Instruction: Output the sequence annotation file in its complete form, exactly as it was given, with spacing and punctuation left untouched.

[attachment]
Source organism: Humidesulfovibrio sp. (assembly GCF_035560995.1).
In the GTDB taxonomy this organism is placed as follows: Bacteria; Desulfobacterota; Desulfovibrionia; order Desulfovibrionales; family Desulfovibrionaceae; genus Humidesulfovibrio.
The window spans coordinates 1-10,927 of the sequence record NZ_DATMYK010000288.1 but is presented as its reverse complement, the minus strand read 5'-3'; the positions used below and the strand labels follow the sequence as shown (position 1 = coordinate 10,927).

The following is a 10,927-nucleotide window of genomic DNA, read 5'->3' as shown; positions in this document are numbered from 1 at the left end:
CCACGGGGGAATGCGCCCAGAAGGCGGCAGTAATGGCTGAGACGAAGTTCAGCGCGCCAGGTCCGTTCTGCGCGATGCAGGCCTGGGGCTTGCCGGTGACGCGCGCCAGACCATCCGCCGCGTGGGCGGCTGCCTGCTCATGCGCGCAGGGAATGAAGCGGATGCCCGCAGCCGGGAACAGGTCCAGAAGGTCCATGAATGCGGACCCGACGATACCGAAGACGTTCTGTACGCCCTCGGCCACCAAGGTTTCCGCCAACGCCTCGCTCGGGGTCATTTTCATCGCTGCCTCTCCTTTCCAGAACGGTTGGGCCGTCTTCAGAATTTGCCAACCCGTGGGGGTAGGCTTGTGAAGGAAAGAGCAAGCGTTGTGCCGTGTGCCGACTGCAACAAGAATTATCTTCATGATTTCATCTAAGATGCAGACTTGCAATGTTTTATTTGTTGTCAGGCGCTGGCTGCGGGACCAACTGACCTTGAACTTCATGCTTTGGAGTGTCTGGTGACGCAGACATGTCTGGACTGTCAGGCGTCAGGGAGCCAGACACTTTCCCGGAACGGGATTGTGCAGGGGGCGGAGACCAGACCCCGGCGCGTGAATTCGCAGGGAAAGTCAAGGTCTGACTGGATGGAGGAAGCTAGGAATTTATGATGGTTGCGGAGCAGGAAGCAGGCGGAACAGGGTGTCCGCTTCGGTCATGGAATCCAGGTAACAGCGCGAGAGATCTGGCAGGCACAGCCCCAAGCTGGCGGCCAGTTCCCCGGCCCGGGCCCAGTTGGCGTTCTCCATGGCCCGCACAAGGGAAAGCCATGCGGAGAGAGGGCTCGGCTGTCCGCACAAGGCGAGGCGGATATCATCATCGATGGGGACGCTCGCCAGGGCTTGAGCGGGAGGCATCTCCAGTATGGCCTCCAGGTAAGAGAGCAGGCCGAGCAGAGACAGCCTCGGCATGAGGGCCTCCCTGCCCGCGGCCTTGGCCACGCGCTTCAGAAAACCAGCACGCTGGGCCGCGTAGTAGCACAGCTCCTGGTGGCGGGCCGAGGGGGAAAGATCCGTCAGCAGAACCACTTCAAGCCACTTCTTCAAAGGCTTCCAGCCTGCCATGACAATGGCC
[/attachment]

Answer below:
Source organism: Humidesulfovibrio sp. (assembly GCF_035560995.1).
In the GTDB taxonomy this organism is placed as follows: Bacteria; Desulfobacterota; Desulfovibrionia; order Desulfovibrionales; family Desulfovibrionaceae; genus Humidesulfovibrio.
The window spans coordinates 1-10,927 of the sequence record NZ_DATMYK010000288.1 but is presented as its reverse complement, the minus strand read 5'-3'; the positions used below and the strand labels follow the sequence as shown (position 1 = coordinate 10,927).

The following is a 10,927-nucleotide window of genomic DNA, read 5'->3' as shown; positions in this document are numbered from 1 at the left end:
CCACGGGGGAATGCGCCCAGAAGGCGGCAGTAATGGCTGAGACGAAGTTCAGCGCGCCAGGTCCGTTCTGCGCGATGCAGGCCTGGGGCTTGCCGGTGACGCGCGCCAGACCATCCGCCGCGTGGGCGGCTGCCTGCTCATGCGCGCAGGGAATGAAGCGGATGCCCGCAGCCGGGAACAGGTCCAGAAGGTCCATGAATGCGGACCCGACGATACCGAAGACGTTCTGTACGCCCTCGGCCACCAAGGTTTCCGCCAACGCCTCGCTCGGGGTCATTTTCATCGCTGCCTCTCCTTTCCAGAACGGTTGGGCCGTCTTCAGAATTTGCCAACCCGTGGGGGTAGGCTTGTGAAGGAAAGAGCAAGCGTTGTGCCGTGTGCCGACTGCAACAAGAATTATCTTCATGATTTCATCTAAGATGCAGACTTGCAATGTTTTATTTGTTGTCAGGCGCTGGCTGCGGGACCAACTGACCTTGAACTTCATGCTTTGGAGTGTCTGGTGACGCAGACATGTCTGGACTGTCAGGCGTCAGGGAGCCAGACACTTTCCCGGAACGGGATTGTGCAGGGGGCGGAGACCAGACCCCGGCGCGTGAATTCGCAGGGAAAGTCAAGGTCTGACTGGATGGAGGAAGCTAGGAATTTATGATGGTTGCGGAGCAGGAAGCAGGCGGAACAGGGTGTCCGCTTCGGTCATGGAATCCAGGTAACAGCGCGAGAGATCTGGCAGGCACAGCCCCAAGCTGGCGGCCAGTTCCCCGGCCCGGGCCCAGTTGGCGTTCTCCATGGCCCGCACAAGGGAAAGCCATGCGGAGAGAGGGCTCGGCTGTCCGCACAAGGCGAGGCGGATATCATCATCGATGGGGACGCTCGCCAGGGCTTGAGCGGGAGGCATCTCCAGTATGGCCTCCAGGTAAGAGAGCAGGCCGAGCAGAGACAGCCTCGGCATGAGGGCCTCCCTGCCCGCGGCCTTGGCCACGCGCTTCAGAAAACCAGCACGCTGGGCCGCGTAGTAGCACAGCTCCTGGTGGCGGGCCGAGGGGGAAAGATCCGTCAGCAGAACCACTTCAAGCCACTTCTTCAAAGGCTTCCAGCCTGCCATGACAATGGCC